Hayes Carll KMAG YOYO (& Other American Stories)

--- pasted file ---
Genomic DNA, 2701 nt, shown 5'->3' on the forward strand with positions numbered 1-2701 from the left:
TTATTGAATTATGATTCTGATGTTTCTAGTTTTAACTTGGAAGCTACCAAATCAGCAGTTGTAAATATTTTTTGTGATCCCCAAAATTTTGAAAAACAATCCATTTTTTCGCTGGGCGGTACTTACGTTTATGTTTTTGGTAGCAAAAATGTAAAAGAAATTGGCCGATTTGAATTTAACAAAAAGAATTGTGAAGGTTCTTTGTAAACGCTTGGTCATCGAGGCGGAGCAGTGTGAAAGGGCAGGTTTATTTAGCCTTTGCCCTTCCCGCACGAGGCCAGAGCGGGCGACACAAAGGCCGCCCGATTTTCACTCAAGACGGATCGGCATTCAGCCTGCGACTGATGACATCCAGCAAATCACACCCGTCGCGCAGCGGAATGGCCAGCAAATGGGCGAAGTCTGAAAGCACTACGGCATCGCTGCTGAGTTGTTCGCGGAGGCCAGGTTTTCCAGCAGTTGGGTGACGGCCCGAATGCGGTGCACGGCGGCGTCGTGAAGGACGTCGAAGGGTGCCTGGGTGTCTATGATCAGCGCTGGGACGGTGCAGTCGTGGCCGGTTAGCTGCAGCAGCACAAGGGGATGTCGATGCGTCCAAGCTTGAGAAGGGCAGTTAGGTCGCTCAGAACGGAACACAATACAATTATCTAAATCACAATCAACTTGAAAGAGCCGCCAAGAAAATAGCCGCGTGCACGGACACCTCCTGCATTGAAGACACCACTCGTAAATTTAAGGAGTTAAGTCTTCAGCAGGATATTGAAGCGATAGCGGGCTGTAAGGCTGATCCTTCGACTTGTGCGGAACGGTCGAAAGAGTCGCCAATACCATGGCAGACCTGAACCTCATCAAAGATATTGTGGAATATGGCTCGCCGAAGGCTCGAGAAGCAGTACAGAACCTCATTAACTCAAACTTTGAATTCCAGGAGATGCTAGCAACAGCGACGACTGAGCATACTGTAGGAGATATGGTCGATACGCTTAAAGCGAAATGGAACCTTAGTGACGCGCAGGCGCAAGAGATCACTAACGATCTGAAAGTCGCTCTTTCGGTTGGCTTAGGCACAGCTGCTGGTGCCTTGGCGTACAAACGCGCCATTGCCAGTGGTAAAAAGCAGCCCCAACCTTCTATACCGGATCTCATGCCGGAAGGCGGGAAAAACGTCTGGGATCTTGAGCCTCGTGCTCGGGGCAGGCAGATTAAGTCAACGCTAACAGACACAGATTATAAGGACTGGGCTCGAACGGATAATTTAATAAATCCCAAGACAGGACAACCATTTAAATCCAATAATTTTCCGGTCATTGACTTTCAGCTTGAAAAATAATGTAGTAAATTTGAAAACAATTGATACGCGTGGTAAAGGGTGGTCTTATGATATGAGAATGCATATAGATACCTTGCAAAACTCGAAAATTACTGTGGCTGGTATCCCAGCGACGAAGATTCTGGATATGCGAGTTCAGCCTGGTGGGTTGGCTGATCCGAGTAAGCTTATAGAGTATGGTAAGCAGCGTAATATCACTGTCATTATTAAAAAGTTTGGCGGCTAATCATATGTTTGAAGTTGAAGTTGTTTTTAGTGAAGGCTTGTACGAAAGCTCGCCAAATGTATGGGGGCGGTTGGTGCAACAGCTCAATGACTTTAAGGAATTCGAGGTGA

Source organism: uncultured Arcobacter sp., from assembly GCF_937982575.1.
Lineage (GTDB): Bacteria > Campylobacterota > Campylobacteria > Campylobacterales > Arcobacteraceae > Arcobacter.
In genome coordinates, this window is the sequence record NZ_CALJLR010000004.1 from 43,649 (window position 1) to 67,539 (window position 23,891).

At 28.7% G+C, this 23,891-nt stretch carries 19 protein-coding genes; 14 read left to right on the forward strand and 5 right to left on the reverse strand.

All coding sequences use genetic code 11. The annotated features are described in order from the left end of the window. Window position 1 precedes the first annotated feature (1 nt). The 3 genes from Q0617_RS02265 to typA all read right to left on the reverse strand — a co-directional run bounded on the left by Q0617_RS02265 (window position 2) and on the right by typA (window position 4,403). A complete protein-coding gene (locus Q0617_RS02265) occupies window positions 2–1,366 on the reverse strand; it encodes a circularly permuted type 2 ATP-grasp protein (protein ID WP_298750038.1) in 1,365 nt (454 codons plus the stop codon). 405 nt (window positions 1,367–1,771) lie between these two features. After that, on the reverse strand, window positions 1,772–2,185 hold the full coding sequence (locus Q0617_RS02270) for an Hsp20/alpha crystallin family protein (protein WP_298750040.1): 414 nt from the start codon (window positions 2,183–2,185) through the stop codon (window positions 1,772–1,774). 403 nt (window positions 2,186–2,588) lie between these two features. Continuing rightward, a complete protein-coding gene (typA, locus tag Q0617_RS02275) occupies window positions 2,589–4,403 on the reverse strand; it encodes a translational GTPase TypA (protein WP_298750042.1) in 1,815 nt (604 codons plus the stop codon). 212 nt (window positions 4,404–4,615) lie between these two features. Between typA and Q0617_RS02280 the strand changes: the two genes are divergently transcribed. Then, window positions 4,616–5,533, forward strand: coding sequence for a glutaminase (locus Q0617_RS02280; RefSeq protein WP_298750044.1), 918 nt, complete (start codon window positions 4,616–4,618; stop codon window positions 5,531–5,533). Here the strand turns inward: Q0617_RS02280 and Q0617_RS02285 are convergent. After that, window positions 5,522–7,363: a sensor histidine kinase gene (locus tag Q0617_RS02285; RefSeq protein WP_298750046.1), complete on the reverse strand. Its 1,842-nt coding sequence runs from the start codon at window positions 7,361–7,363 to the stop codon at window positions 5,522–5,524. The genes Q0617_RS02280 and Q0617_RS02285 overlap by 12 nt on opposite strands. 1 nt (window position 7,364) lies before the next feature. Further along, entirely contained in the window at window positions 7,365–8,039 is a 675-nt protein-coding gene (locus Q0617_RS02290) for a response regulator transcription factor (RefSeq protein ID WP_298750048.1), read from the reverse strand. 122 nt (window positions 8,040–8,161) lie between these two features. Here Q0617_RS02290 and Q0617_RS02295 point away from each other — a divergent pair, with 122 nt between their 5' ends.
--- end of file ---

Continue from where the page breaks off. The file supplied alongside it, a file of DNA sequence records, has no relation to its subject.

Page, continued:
The title track on Hayes Carll’s fourth album, KMAG YOYO, is based on the acronym “Kiss My Ass Guys, You’re On Your Own,” and it follows a second-generation soldier who gets recruited for black-ops medical experiments after one too many fuck-ups in the field. It’s a cranky, funny, war-torn character sketch to rival the best of Steve Earle, and it defines the mindset of KMAG YOYO (& Other American Stories), a scruffier follow-up to Carll’s more trad-minded Trouble In Mind. Reportedly born of Carll’s desire to capture the rough-hewn energy of his touring band The Poor Choices, KMAG YOYO was largely written in the studio, built from riffs spawned in rehearsal jams. The spontaneity isn’t always the best showcase for Carll, who has a tendency to lean too often on either his mid-’60s Bob Dylan cadence or his two-stepping Hank Jr. voice. But Carll remains one of the brightest, funniest lyricists in contemporary country-rock, as evidenced by his duet with Cary Ann Hearst on “Another Like You,” in which she plays a sassy right-wing barfly and he plays a hardcore leftist who falls head-over-heels for her. The scenario is humorous, the lyrics are incisive and self-deprecating, and the band is appealingly loose. It’s a song that sticks, in a genre where that’s increasingly rare.